Brew session after council meeting fogs up open government

A newspaper editor trying to relax after a tough day runs into most of the Willows City Council and some staff at a local watering hole. The editor suggests that one way out of the perception of Brown Act violations would be for the council to post adequate public notice and order up more pitchers. -DB

March 13, 2009
By Michael S. Green

So a week ago Tuesday I’m at The Last Stand in Willows, crying in my beer after a tough day at work. I didn’t even get any tacos, dagnab it.

Then most of the Willows City Council and top staff, including City Manager Steve Holsinger, pulled up to have a beer after a long council meeting. (They didn’t get any tacos, either.)
This created, for me at least, an awkward situation because:

1. First impressions count, and this was my first meeting with Willows’ top brass.

2. Being a journalist, I knew that said gathering potentially violated the Brown Act, the state’s open-meetings law.

3. I still wanted tacos.

What to do, what to do. For the answer, let’s flash back a few months to an unusual gathering of Glenn County officials and staff. There they all sat in Memorial Hall, a captive audience to a training seminar sponsored, loosely speaking, by Tim Crews, editor and publisher of the Sacramento Valley Mirror.

The training was part of a legal settlement reached after Crews sued the county over access to public records, which many local governments struggle with more than the Brown Act. I stood up and gave a brief shout-out to open government, not that anyone asked me to, but what I remember most is how folks looked bored with the whole exercise.

Among other things, the Brown Act requires an agenda to be posted anytime a quorum of an elected body meets to conduct business. The California Public Records Act says most documents prepared or filed by state and local agencies are open to public inspection by nosy reporters and everyone else. Those principles are pretty basic, really, but in practice things often get messy because of ignorance of the law or stubbornness or both.

Now, you can gently lead local government to compliance if it’s willing, or force the issue with lawsuits and training if it’s not. You’d think Glenn County would have gotten the message after paying for its remedial tutoring session.

Yet it was a few scant weeks later when I ran into three supervisors lunching at Nancy’s Airport Cafe together. That violates the spirit of the Brown Act, if not the letter of the law, as I pointed out to the subquorum of supes that chatted me up in the parking lot after lunch.

What to do, what to do. Being the new kid in town, I gave the supervisors a mulligan. First impressions count, after all, and I wanted to learn more about the political landscape before spanking anyone in print.

Also, it can be argued the supes didn’t violate the Brown Act at all, because the law permits a quorum (three people or more on a five-person board) to attend social gatherings without public notice. Holsinger said as much when I called him the day after the council “meeting” at The Last Stand; the gathering was purely social, and all city business was conducted at the real meeting earlier.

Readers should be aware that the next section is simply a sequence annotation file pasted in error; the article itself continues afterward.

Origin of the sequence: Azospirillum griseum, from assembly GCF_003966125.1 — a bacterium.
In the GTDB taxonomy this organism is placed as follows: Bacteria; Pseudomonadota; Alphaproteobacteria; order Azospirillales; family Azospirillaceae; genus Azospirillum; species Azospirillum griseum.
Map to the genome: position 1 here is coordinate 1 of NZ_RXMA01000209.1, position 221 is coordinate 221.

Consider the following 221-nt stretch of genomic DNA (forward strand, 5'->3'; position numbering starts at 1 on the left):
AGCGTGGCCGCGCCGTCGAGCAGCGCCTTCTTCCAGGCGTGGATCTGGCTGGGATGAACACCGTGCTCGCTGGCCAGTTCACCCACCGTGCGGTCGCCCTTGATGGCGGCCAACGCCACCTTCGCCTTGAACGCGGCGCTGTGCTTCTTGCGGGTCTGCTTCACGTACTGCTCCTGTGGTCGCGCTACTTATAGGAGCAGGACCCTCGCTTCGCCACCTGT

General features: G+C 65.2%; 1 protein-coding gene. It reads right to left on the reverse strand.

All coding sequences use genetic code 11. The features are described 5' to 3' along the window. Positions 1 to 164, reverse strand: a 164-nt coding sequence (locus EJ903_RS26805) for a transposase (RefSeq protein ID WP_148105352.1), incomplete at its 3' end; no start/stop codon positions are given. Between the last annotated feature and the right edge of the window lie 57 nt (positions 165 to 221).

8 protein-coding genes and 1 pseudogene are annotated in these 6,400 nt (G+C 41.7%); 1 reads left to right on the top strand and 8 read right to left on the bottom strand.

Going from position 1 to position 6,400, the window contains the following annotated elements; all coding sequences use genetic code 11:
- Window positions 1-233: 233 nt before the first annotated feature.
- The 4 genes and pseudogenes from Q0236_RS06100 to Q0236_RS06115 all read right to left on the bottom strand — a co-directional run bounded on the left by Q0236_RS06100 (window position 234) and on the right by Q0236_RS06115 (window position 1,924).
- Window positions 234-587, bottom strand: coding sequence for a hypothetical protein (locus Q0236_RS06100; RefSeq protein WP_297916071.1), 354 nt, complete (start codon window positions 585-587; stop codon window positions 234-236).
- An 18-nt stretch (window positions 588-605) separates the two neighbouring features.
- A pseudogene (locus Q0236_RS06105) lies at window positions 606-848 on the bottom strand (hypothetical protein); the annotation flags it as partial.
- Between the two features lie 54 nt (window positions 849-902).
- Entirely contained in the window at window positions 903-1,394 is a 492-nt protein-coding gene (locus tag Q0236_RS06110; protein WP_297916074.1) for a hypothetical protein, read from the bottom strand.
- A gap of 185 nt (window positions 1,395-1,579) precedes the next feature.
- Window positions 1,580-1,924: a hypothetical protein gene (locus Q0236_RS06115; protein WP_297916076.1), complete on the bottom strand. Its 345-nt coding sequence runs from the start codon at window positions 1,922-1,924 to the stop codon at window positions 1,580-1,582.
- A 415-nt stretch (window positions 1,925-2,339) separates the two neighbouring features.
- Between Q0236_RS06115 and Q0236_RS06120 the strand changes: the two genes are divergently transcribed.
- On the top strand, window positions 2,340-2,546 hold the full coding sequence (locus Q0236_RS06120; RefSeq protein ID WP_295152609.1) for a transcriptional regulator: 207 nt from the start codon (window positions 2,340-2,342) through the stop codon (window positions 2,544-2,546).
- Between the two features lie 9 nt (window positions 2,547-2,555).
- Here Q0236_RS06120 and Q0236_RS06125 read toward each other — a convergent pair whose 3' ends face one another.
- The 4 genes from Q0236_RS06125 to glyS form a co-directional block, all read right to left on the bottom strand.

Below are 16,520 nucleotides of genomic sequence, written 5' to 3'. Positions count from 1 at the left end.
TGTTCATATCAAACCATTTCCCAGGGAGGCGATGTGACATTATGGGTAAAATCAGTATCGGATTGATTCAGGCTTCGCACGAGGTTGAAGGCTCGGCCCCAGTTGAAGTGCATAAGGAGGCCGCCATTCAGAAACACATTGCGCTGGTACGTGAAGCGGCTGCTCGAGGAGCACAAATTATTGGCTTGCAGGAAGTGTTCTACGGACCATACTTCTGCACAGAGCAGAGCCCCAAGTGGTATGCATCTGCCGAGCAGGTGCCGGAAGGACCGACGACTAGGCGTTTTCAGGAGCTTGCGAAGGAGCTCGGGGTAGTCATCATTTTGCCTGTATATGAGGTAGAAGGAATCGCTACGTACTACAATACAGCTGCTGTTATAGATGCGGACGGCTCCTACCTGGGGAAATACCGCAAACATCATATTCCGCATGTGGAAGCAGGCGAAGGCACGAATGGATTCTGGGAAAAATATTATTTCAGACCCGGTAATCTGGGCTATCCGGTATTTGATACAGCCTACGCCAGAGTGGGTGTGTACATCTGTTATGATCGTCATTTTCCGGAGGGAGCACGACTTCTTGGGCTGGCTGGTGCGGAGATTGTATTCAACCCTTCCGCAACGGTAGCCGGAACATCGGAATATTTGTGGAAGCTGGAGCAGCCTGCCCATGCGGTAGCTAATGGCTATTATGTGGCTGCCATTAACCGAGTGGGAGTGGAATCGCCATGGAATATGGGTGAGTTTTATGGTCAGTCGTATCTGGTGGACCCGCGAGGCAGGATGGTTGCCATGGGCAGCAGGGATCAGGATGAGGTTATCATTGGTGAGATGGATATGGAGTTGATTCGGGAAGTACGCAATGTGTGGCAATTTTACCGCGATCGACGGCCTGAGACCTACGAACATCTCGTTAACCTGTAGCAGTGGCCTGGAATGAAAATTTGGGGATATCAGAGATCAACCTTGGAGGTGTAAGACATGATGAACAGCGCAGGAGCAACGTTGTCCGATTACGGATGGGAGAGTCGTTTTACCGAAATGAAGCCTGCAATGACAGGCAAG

So I gave the Willows City Council a mulligan too. Maybe it was poor judgment, maybe it was the second beer on a taco-less stomach. Regardless, it was nice getting face time with city leaders off deadline and outside the sterile confines of City Hall.

Things hit the fan when the council held a post-meeting meeting again Tuesday at Pat and Larry’s. Somebody called a Willows Journal reporter, who reached me – as it happens – at The Last Stand. I opted not to make a big deal about it – or the fact I missed out on tacos again.

Then somebody called the Mirror, apparently, which duly dispatched a reporter and ran a photo of the gathering on its front page Wednesday. The headline read, “In compliance with the spirit of the Brown Act?” The correct answer, of course, is “no.”

What to do, what to do. Let me say this:

• If you’re an elected official, you have my respect – though it doesn’t take all that much to lose it. You toil in sparsely populated meeting rooms while serving an apathetic public, punctuated by the occasional angry mob that fills the chambers for one pet cause or another. Add the state’s recent budget problems to the mix, and you’ve made a thankless task that much harder. I’d want a beer too after dealing with that mess.

• Crews has my respect too. I’ve been reading about his lawsuits for close to a year now, and he’s been dead on every time. Which raises a question: After all the headlines, after all the lawsuits, are local officials really that clueless about open-government laws, or are they just dissing Crews? Nobody wins when personalities trump principles.

Bottom line, the Brown Act is designed to instill faith in government, to avoid the sort of back-door dealing that makes public meetings a charade. To be honest, I’m not all that worried about post-meeting meetings conducted in public with beer mugs and peanuts. There are much more secretive ways to put in the fix, if that’s your intent.

To the contrary, it’s refreshing to see city leaders hanging out with staff for some 12-ounce team building after a long day. If they’d just put out an agenda beforehand, they could do it all the time, for all I care. Maybe we should set a joint session with county supervisors – “Building relations with local media” – and go grab some pitchers. The first round’s on me.

Back in the real world, however, we all know that politicians can look guilty even though they’re doing nothing wrong. Under this moral law of perception, two’s a party and three’s a violation. And I’m fresh out of mulligans from here on out.

Michael S. Green is managing editor of Tri-County Newspapers.
Copyright Sun-Herald 2009